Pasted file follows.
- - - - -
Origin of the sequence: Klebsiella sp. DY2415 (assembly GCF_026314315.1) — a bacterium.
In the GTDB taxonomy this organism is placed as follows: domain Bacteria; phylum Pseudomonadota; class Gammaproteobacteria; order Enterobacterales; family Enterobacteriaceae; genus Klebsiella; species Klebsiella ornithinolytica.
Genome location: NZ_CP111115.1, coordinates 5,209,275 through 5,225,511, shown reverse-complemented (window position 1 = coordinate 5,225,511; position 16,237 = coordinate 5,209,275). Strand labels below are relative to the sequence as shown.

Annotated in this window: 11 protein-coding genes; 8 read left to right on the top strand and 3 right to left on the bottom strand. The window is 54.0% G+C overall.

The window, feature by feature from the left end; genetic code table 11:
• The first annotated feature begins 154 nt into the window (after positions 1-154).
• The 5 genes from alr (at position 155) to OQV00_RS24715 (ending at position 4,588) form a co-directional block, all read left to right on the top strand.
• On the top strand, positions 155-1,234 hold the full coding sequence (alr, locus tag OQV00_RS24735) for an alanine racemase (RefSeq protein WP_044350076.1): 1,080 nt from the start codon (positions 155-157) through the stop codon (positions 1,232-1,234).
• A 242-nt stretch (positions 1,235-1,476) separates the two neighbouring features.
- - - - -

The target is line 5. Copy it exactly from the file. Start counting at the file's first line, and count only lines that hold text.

The window, feature by feature from the left end; genetic code table 11: